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Hot Girl: Gisele Bundchen

The bearable burden of being the most beautiful girl in the world

Gisele BundchenGisele Bundchen

Gisele Bundchen on the runway at the Victoria's Secret fashion show benefit for amfAR, Cinema Against Aids 2000 at the Cannes Film Festival, May 18th, 2000/

Frank Micelotta/Getty

THE LORD SAID, “Let there be light.” We say, “Heat.” Let there be heat, and plenty of it. Without heat, all is stale, dull, flat and lifeless. So let there be gadgets and toys and starlets and boys with their shirts off and sex books and TV that doesn’t suck and freaks who’ll do anything for the camera and everything else your mom said you couldn’t have. All in one place. Turn the page. Baby, it’s hot inside.

GISELE BUNDCHEN, who at the age of twenty makes about $7,000 an hour and $5 million a year as the world’s most sought-after fashion model, wants to see fireworks.

She wants reds and whites and oranges to bloom and pulse in front of her eyes, and thunder-crack explosions to pound from her ears all the way down to the curling, clear-coated tips of her toenails. She wants to shiver with excitement. Only this will delight her. “I do love fireworks,” she says breathlessly,” and I have missed them before, and I can’t miss them again – oh, that would be horrible!”

There is a problem, however. The problem is that she is in Brazil, her home country, working a fashion show in Sao Paulo, and the fireworks are tomorrow in Los Angeles, home of her beloved bungalow Number Eighty-five at the Chateau Marmont hotel, as well as of Leonardo DiCaprio, who at the moment is still her beau. Those fireworks are a long way off, and time is running short. But it’s her last day on the job here, and maybe she can catch the last plane out. It leaves in eleven hours. “I’ve got to catch that flight,” she says. “I am not losing those fires.”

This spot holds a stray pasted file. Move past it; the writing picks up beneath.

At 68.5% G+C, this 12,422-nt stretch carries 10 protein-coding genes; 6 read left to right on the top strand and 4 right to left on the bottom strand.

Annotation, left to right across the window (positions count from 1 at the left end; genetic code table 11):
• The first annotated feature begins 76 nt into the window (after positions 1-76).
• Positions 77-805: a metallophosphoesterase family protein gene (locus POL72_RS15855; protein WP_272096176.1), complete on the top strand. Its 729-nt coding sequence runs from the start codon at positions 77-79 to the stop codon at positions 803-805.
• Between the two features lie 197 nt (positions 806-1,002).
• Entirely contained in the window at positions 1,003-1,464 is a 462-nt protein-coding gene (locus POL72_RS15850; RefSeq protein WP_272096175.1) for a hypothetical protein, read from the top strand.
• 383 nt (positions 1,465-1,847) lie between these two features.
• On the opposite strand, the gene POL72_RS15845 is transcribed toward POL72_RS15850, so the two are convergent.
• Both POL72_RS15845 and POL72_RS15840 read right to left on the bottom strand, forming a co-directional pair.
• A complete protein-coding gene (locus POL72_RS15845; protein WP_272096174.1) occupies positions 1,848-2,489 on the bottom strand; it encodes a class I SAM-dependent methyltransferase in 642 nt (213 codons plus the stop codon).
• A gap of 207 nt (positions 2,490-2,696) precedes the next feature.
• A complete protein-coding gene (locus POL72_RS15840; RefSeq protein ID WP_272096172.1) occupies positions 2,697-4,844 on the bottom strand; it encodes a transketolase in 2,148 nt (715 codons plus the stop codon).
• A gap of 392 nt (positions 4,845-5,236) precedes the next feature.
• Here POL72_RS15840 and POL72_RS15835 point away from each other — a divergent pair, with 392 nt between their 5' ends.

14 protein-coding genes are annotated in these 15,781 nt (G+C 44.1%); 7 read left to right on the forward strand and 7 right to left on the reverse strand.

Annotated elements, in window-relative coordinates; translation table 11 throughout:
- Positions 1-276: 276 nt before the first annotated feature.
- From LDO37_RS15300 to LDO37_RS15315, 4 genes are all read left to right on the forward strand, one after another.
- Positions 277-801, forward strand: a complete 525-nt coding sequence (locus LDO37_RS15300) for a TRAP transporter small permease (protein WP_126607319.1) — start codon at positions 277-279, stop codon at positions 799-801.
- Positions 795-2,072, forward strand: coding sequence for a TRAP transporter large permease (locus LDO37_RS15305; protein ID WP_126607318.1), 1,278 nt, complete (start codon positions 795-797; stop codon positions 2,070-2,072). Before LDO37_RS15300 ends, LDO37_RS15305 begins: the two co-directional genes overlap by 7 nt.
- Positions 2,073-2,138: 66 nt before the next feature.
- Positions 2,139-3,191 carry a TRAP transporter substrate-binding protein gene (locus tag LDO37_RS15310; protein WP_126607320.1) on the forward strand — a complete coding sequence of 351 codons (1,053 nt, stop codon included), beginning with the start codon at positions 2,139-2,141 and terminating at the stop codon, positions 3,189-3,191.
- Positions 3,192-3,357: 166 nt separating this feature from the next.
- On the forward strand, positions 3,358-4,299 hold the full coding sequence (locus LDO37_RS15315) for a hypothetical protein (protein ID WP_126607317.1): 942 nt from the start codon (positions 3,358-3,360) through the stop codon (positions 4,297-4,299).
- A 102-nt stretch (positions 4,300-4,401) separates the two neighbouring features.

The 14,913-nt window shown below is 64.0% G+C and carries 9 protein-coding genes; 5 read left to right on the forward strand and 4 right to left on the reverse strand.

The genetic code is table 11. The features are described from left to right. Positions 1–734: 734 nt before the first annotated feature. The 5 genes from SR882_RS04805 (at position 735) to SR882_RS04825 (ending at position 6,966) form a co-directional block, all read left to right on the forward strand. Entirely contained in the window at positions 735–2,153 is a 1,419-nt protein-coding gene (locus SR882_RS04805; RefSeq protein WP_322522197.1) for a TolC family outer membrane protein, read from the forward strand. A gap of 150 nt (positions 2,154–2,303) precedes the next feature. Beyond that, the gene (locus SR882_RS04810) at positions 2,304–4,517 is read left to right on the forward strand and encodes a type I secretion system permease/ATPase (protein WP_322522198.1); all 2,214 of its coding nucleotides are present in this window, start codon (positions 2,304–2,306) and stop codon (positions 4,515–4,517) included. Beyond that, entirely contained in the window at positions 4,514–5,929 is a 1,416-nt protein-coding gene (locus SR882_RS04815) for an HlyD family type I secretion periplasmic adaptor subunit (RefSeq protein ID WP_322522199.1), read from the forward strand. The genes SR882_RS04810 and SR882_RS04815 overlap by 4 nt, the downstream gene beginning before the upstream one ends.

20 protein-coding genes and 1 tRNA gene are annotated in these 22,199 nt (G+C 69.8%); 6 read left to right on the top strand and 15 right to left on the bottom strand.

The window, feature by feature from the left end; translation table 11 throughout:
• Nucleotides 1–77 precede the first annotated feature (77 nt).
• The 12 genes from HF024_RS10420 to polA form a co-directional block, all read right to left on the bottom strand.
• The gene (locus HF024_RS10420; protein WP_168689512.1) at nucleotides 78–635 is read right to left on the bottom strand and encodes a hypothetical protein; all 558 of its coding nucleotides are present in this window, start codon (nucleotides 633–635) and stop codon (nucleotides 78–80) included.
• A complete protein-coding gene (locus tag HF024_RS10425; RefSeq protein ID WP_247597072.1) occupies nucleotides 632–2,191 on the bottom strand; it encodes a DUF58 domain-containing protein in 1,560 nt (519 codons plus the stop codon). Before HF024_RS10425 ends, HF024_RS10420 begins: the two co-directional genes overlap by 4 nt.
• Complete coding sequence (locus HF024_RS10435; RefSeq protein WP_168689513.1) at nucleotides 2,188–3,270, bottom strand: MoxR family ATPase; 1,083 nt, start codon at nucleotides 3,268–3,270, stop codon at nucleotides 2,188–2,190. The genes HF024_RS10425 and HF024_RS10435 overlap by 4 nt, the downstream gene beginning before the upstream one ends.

So that’s her plan, to get to L.A. in time for fireworks. But, really, like anyone else with a plan, she will just have to wait and see what happens. 

WHAT’S HAPPENING NOW TO GISELE is happening inside the W Cabeleireiros beauty parlor at the Patio Higienopolis shopping mall in Sao Paulo. An arty-looking guy in yellow-tinted shades is fooling with her hair, and a glum-looking woman in a white smock is laboring over her feet, near a bowl of foot water. She is surrounded by a number of other people, including her Brazilian agent, Monica Monteiro, and two of her five sisters: handsome Raquel, who is older, and beautiful Gabby, who is younger. And there sits Gisele, laughing in that throaty Brazilian way of hers, babbling away in Portuguese, holding her fingers up to scissor in on a pre-lit and passed Marlboro.